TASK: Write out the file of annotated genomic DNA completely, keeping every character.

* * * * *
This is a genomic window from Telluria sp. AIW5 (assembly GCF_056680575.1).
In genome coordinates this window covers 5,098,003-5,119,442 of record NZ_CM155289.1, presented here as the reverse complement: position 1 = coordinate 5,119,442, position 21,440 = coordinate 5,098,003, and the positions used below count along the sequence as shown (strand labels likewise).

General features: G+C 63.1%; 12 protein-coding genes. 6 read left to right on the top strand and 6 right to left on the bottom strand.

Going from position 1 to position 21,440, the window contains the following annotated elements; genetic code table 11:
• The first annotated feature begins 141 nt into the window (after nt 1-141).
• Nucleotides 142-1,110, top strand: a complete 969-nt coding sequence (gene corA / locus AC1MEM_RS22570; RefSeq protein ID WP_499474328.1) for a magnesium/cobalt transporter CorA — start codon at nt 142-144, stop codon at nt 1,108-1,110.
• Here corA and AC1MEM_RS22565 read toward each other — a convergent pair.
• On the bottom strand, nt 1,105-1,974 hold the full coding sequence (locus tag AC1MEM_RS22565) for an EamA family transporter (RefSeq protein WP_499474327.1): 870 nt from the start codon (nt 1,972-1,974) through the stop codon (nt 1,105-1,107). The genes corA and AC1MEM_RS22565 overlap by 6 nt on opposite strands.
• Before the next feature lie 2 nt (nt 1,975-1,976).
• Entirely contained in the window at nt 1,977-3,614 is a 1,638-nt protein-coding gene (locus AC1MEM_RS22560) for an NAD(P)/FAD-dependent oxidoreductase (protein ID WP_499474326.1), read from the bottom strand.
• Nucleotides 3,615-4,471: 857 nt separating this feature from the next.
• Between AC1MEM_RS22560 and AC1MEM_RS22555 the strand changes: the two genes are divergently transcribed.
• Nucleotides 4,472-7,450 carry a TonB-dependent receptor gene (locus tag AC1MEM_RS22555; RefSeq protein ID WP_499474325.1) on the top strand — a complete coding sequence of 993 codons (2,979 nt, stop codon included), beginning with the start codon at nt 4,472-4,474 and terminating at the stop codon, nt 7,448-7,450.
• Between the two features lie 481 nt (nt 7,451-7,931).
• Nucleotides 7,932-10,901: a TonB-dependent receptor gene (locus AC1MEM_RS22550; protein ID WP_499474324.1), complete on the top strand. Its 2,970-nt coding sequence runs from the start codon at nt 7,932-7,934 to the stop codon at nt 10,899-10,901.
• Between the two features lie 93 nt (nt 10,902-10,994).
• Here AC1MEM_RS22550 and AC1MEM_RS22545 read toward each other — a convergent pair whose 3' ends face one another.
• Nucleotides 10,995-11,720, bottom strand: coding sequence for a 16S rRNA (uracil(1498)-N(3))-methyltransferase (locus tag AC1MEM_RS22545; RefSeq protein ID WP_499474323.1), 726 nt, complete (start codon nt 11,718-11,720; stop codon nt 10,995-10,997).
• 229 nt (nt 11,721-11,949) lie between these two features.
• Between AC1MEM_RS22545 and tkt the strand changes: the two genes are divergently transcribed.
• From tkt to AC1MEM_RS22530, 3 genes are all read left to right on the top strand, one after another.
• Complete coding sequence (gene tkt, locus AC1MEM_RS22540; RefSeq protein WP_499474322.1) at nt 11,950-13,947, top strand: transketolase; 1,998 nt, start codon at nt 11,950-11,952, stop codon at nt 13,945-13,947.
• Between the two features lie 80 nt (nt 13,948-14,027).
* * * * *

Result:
This is a genomic window from Telluria sp. AIW5 (assembly GCF_056680575.1).
In genome coordinates this window covers 5,098,003-5,119,442 of record NZ_CM155289.1, presented here as the reverse complement: position 1 = coordinate 5,119,442, position 21,440 = coordinate 5,098,003, and the positions used below count along the sequence as shown (strand labels likewise).

General features: G+C 63.1%; 12 protein-coding genes. 6 read left to right on the top strand and 6 right to left on the bottom strand.

Going from position 1 to position 21,440, the window contains the following annotated elements; genetic code table 11:
• The first annotated feature begins 141 nt into the window (after nt 1-141).
• Nucleotides 142-1,110, top strand: a complete 969-nt coding sequence (gene corA / locus AC1MEM_RS22570; RefSeq protein ID WP_499474328.1) for a magnesium/cobalt transporter CorA — start codon at nt 142-144, stop codon at nt 1,108-1,110.
• Here corA and AC1MEM_RS22565 read toward each other — a convergent pair.
• On the bottom strand, nt 1,105-1,974 hold the full coding sequence (locus tag AC1MEM_RS22565) for an EamA family transporter (RefSeq protein WP_499474327.1): 870 nt from the start codon (nt 1,972-1,974) through the stop codon (nt 1,105-1,107). The genes corA and AC1MEM_RS22565 overlap by 6 nt on opposite strands.
• Before the next feature lie 2 nt (nt 1,975-1,976).
• Entirely contained in the window at nt 1,977-3,614 is a 1,638-nt protein-coding gene (locus AC1MEM_RS22560) for an NAD(P)/FAD-dependent oxidoreductase (protein ID WP_499474326.1), read from the bottom strand.
• Nucleotides 3,615-4,471: 857 nt separating this feature from the next.
• Between AC1MEM_RS22560 and AC1MEM_RS22555 the strand changes: the two genes are divergently transcribed.
• Nucleotides 4,472-7,450 carry a TonB-dependent receptor gene (locus tag AC1MEM_RS22555; RefSeq protein ID WP_499474325.1) on the top strand — a complete coding sequence of 993 codons (2,979 nt, stop codon included), beginning with the start codon at nt 4,472-4,474 and terminating at the stop codon, nt 7,448-7,450.
• Between the two features lie 481 nt (nt 7,451-7,931).
• Nucleotides 7,932-10,901: a TonB-dependent receptor gene (locus AC1MEM_RS22550; protein ID WP_499474324.1), complete on the top strand. Its 2,970-nt coding sequence runs from the start codon at nt 7,932-7,934 to the stop codon at nt 10,899-10,901.
• Between the two features lie 93 nt (nt 10,902-10,994).
• Here AC1MEM_RS22550 and AC1MEM_RS22545 read toward each other — a convergent pair whose 3' ends face one another.
• Nucleotides 10,995-11,720, bottom strand: coding sequence for a 16S rRNA (uracil(1498)-N(3))-methyltransferase (locus tag AC1MEM_RS22545; RefSeq protein ID WP_499474323.1), 726 nt, complete (start codon nt 11,718-11,720; stop codon nt 10,995-10,997).
• 229 nt (nt 11,721-11,949) lie between these two features.
• Between AC1MEM_RS22545 and tkt the strand changes: the two genes are divergently transcribed.
• From tkt to AC1MEM_RS22530, 3 genes are all read left to right on the top strand, one after another.
• Complete coding sequence (gene tkt, locus AC1MEM_RS22540; RefSeq protein WP_499474322.1) at nt 11,950-13,947, top strand: transketolase; 1,998 nt, start codon at nt 11,950-11,952, stop codon at nt 13,945-13,947.
• Between the two features lie 80 nt (nt 13,948-14,027).